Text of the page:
In a refusal to cut her coat according to her cloth, Nigeria still intends to spend more than it will earn in 2020. And it will fund a part of it, half of its revised 2020 budget, through debt. A meagre N71 billion was trimmed off in a downward revision of the budget bringing it to N10.52 trillion.
In a normal year this would be unsurprising – though Nigeria has never been able to borrow that much, even in the good old days. But 2020 is an unprecedented year. Less than halfway the second decade of the 21st century, the coronavirus pandemic has brought the world economy to a standstill.
Economies that buy the sweet crude Nigeria produces are struggling to restart, air planes that run on fuel refined from it are grounded (several airlines have gone bankrupt).
Hence, the world is awash with oil, Nigeria’s major source of revenue, and its price has dropped dramatically. Though the new budget is based on $25 per barrel, more than half the $57 Nigeria earlier projected its Bonny light would fetch in the market, it plans to produce 1.94 million barrels per day.
An arrangement among OPEC, the oil cartel Nigeria belongs to, and other oil producing countries will see each country reducing the amount of oil pumped daily – the quota of Nigeria is 1.4 million.
The current revised 2020 budget only places Nigeria in a position to keep borrowing to meet the budget deficit and compounds our problems as the cost of servicing debt keeps mounting, eating up an already shrinking revenue.
How Nigeria plans to get the revenues, from plunging oil prices and paltry taxes (one of the lowest in the world) during a recession, remains a mystery. It’s unrealistic to think that loans from domestic and international markets will work a miracle; most of it will be used to repay debt we already owe. And in trying times like this, lenders will be wary of chronic debtors like Nigeria with doubtful revenues, more than half of which is for paying interests.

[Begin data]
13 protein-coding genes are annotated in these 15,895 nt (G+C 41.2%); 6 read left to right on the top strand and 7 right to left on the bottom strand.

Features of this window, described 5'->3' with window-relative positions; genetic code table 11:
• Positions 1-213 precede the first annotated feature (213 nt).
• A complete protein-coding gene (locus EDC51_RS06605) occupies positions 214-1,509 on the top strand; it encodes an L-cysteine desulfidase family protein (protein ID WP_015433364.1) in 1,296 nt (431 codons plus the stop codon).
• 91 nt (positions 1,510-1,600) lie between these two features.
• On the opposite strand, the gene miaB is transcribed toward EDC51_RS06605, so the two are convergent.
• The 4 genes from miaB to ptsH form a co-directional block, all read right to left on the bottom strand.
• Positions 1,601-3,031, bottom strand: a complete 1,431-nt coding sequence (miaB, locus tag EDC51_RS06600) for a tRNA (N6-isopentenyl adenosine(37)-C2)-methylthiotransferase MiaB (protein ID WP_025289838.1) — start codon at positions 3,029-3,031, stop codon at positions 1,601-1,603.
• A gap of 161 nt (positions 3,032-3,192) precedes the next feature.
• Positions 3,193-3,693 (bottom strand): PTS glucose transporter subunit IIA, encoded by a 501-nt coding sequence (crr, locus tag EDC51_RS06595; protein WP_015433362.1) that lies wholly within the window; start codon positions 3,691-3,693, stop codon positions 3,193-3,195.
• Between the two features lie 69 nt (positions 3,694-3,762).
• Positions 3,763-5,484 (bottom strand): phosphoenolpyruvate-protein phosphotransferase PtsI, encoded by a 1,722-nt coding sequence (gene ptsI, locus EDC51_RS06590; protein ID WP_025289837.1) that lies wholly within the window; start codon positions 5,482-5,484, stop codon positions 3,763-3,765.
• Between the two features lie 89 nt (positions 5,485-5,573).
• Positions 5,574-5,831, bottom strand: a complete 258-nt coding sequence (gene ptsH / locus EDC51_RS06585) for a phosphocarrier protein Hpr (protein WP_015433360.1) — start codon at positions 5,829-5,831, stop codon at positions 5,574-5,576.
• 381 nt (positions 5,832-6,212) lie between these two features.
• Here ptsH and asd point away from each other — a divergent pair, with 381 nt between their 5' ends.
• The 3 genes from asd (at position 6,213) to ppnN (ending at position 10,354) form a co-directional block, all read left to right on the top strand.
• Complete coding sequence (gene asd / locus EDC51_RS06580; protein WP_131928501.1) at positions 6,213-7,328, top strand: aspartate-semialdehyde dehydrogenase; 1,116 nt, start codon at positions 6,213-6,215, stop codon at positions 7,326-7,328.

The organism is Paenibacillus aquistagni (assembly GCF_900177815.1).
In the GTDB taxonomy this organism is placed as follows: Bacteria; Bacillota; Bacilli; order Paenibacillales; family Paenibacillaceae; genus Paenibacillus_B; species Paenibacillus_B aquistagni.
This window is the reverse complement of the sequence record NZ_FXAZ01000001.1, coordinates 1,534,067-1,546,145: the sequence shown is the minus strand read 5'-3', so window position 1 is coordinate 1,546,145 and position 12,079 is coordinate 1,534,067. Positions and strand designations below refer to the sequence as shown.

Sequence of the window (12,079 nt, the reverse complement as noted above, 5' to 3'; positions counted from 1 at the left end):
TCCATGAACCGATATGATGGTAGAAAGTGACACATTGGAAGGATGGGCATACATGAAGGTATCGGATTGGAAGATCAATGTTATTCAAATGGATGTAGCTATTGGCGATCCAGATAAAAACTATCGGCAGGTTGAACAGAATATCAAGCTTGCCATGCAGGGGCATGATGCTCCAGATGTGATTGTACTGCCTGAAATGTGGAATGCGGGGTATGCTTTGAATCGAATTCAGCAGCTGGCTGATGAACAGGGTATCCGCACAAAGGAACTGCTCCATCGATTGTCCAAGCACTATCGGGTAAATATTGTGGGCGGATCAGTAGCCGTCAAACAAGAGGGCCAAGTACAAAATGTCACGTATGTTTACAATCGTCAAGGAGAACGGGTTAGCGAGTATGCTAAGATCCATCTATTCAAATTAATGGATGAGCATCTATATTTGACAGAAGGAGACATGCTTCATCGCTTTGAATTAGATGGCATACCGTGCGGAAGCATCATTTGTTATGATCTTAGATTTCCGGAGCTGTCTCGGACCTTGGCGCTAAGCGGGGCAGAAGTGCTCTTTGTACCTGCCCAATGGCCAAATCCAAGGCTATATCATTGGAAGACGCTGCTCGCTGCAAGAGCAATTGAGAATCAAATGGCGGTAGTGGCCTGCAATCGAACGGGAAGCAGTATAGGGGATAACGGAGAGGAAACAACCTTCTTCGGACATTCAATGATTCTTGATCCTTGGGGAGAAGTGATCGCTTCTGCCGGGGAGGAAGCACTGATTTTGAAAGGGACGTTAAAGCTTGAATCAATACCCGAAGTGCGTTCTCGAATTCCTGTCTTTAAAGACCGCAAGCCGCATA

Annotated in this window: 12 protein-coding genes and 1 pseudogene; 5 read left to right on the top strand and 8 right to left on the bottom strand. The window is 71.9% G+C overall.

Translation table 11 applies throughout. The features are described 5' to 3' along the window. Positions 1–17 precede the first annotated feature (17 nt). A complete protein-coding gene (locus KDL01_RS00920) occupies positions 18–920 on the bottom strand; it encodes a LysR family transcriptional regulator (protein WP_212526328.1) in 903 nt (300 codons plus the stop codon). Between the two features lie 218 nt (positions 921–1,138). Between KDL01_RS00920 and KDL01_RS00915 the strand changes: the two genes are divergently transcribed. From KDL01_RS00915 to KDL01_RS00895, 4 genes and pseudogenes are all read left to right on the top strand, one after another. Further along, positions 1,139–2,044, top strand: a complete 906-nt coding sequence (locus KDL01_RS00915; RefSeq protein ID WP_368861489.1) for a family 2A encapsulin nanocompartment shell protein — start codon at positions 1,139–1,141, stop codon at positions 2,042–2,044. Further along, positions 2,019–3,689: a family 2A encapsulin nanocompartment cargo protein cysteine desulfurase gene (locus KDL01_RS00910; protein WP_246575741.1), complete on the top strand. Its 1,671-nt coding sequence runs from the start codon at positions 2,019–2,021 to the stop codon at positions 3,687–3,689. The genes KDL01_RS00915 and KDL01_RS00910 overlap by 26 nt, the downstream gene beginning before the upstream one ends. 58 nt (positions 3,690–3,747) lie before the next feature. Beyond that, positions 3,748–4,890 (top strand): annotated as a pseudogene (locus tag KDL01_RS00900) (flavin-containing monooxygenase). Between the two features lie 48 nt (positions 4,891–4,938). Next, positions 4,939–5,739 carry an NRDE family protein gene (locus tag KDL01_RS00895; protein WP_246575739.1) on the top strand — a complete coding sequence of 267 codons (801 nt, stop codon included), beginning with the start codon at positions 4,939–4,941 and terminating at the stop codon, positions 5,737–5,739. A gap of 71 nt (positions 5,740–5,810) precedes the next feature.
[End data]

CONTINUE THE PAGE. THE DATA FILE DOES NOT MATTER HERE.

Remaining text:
Saudi Arabia which produces more oil than Nigeria, commands a bigger market share and foreign exchange reserves 12 times the size of Nigeria’s took bold, decisive and necessary austerity measures to prevent a rapid deterioration of its economy.
Saudi Arabia, an oil-producing nation like Nigeria, plans to triple its value-added tax from 5 percent to 15 percent in July, suspend its cost of living allowance for public sector workers, cut and delay part of its Vision 2030 projects, a multi-billion dollar initiative aimed at diversifying and reforming the Saudi economy. Total government spending cuts is roughly 10 percent of total expenditure from its original 2020 national budget (that of Nigeria is 0.6%).
A meagre 0.6 percent reduction in the revised 2020 budget is no adjustment at all compared to numbers budgeted for recurrent expenditures. This is a time to spend on what is necessary while cutting down significantly on costs that have no justification like the outrageous salaries and other luxury benefits of public officers which accounts for a larger chunk of recurrent expenditures. Prior to revised 2020 budget, the federal government’s recurrent expenditure was N4.49 trillion – 42 percent of total expenditure – in which personnel cost alone was N2.82 trillion as against N2.47 trillion for capital expenditure.
The COVID-19 pandemic has not only upended global oil demand, it has triggered a long underlying fiscal crisis. It has also exposed a poorly-funded and neglected health sector and a fragile economy yet to recover from the 2016 recession.
The 2020 budget must be revised further to reflect reality. Oil prices aren’t going to rise anytime soon and we can’t borrow our way out of this problem.